Criteria for Evaluating Multi-City Sporting Events
Developed and approved by: Chapel Hill/Orange County Visitors Bureau,
Durham Convention & Visitors Bureau, Greater Raleigh Convention and Visitors Bureau, Chapel Hill/Carrboro Chamber of Commerce, Greater Durham Chamber of Commerce and Greater Raleigh Chamber of Commerce
Preface: Evaluating and addressing the special requirements of multi-city sporting events can be achieved in a variety of ways. This group reached consensus early on, that forming a separate Triangle-wide Sports Commission would be unnecessary, particularly as that would create another layer of bureaucracy and require additional funding. That decision led to the formation of these guidelines and collaboration on an ad hoc Triangle Sports Consortium, composed of representatives from CVBs, chambers, universities, relevant sports venues, and city, county, and state government.
The Triangle has had numerous opportunities to host large multi-city sporting events over the past two decades. The region's desirability as a place for sporting events has increased, and many opportunities are available to host even more of these events. In order to fairly and consistently evaluate these opportunities, the Convention & Visitor Bureaus (CVBs) in Chapel Hill/Orange County, Durham and Greater Raleigh have devised these criteria with input from each community's key stakeholders to assure that each community has a means of weighing the benefits and costs of such events.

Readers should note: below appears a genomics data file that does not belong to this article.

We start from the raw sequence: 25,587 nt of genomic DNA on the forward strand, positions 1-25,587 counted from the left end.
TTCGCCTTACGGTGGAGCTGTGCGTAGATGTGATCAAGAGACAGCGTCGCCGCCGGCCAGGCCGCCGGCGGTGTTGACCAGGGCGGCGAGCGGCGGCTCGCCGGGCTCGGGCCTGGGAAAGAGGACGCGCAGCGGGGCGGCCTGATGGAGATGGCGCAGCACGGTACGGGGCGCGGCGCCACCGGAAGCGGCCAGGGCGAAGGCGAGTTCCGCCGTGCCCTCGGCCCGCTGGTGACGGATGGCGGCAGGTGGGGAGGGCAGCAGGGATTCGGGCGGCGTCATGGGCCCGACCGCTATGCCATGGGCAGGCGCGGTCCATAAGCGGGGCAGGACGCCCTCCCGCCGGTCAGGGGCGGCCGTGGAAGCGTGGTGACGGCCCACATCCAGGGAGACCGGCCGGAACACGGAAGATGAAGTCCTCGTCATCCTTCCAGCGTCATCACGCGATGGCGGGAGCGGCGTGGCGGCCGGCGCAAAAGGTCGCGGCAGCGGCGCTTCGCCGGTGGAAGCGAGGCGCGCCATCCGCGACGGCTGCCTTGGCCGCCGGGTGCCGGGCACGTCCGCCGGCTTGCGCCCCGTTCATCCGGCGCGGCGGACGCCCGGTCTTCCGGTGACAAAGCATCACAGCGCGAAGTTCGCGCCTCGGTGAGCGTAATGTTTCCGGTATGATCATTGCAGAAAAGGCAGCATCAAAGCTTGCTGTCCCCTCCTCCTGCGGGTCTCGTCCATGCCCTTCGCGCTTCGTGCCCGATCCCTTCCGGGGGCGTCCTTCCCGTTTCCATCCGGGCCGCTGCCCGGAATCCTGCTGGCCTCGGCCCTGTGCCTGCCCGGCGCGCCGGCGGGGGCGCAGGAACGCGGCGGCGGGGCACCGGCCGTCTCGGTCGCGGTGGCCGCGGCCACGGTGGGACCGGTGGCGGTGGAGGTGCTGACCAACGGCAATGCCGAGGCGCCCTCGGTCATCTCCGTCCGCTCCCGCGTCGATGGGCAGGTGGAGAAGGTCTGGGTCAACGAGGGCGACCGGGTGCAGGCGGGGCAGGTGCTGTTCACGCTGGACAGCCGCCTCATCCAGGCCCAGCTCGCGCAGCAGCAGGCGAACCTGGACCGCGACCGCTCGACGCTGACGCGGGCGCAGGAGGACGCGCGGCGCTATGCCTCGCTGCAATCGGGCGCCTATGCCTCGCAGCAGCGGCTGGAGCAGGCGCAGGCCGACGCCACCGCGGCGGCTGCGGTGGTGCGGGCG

As soon as an event is identified as a potential multi-city sporting event, whether by a CVB, a community member or sports organization, it is critical that communication begin immediately between and within those communities. Initially, when a CVB hears about a proposed event, it will network information with other CVBs and arrange for a joint meeting with the organization or individual proposing the event to learn pertinent details.
A regional sports consortium will be called together to evaluate the bid opportunity. CVBs are responsible for calling and arranging the meeting and will invite the key players to the table. Representatives will include CVBs representing visitor-related businesses and organizations like hotels, airlines, car rentals, athletic directors of universities or their designees, managers of non-university sports venues that will likely be utilized by the proposed event, representatives from universities where significant dormitory and other facilities will be used, representatives from the cities and counties involved, Chamber of Commerce representatives who can speak for the business community and the state sports development office (if state funding is likely).